Spandrel glass is glass that has been rendered
near opaque, i.e., it is non-vision glass. Its major use is to mask
materials or construction from view from the exterior of a building.
Such areas are commonly the hung-ceiling area above a vision lite or
the knee-wall area below a vision lite. It is sometimes used to hide
a column in what is normally the vision-glass area.
The indoor surface of spandrel
glass is not suitable for use as a finished wall. Additional
suitable material, such as sheet rock, must be installed on the
indoor side when used in quasi-vision areas such as transom lites,
column covers, etc.
In order to reduce the probability
of glass breakage due to thermal stresses, spandrel glass should be
Methods of Fabricating
The most commonly used methods of rendering spandrel areas opaque
Ceramic Frit Opacification
Ceramic frit opacification consists of a coating of durable,
colored ceramic material that is compatible with the base glass and
is fire-fused into one surface of the glass during the heat-treating
process. Since the basic purpose is generally to render the glass
opaque, the ceramic frit is typically applied to the #2 surface of
monolithic glass or the #4 surface of an insulating unit. The
opacity can be improved with thicker or multiple coats of ceramic
If the application requires the
unit to be visible from both the exterior (#1) and interior (#4)
surfaces, ceramic frit with thicker and/or multiple coats can be
applied in order to provide an architectural finish when viewed from
the inside of the building. Note: In this case, the exterior lite
must have a very low level of light transmittance because of
inherent characteristics (pinholes, uneven appearance of the coating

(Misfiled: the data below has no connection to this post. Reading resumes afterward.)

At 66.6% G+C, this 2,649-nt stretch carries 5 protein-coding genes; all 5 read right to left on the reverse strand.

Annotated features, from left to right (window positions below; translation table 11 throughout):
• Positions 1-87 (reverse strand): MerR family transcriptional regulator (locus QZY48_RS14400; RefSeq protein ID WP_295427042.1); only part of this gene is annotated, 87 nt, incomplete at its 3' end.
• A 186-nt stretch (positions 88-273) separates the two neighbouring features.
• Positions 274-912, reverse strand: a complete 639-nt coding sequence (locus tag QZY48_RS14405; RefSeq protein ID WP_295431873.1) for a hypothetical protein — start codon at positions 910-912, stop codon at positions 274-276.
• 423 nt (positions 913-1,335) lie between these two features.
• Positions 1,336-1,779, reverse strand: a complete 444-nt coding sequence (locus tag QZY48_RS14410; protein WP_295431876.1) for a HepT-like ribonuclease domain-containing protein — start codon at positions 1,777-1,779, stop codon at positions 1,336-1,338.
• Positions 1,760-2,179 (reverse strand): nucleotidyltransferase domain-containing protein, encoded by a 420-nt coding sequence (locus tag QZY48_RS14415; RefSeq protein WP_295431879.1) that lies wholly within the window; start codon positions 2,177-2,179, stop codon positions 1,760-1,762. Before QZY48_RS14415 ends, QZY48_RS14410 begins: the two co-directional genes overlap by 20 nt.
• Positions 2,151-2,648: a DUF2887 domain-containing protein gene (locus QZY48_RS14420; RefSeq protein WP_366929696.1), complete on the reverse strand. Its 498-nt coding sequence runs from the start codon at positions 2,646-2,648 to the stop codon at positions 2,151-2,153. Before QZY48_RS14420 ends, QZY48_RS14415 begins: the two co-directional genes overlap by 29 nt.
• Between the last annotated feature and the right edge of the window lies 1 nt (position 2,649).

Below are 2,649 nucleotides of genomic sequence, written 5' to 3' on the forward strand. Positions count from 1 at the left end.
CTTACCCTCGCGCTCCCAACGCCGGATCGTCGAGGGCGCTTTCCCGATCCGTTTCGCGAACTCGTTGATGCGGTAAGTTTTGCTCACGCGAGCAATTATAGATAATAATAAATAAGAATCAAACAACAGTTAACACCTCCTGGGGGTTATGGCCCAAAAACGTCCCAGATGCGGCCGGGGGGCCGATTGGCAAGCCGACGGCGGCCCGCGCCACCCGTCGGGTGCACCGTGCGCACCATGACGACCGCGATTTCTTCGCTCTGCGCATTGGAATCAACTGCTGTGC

etc.) in the ceramic frit layer. The manufacturer/fabricator should
be consulted for guidance in these applications.
Ceramic frit coatings are
available in a wide range of colors. The coating can be applied to
otherwise uncoated glass or, in most cases, to the interior surface
of a pyrolytically coated solar-control reflective glass, regardless
of which surface has the pyrolytic coating. Light color ceramic frit
applications may require a double coat in order to achieve a more
Glass with a fired-on ceramic frit
should not be used except with an opaque backup construction. If it
is used where light may be seen through the glass, consultation with
the glass fabricator is mandatory. Pinholes and uneven appearance of
the ceramic coating may be visible prior to the completion of the
opaque backup construction. These conditions are inherent in the
product and are not reason for rejection.
Film opacification consists of a factory applied polyester film
adhered to the coated surface of vacuum deposition or pyrolytic
coated glass by means of a solvent based adhesive. The polyester
opacifier was designed to be adhered to a metal surface and
therefore, should not be applied to the float glass surface of
uncoated monolithic glass or the uncoated inboard lite of an
insulating unit. Film opacified glass fabricators typically
recommend against adhering insulation or other materials to the
opacifier surface. The fabricator should be consulted for guidelines
concerning contact of other spandrel materials with the polyester
surface and airspace requirements behind the polyester surface.
A lite of glass with complete
coverage of polyester film opacifier can be fabricated to meet the
optional fallout resistance test contained in ASTM C 1048
Standard Specification for Heat-Treated Flat Glass - Kind HS, Kind
FT Coated and Uncoated Glass.
For structural silicone glazing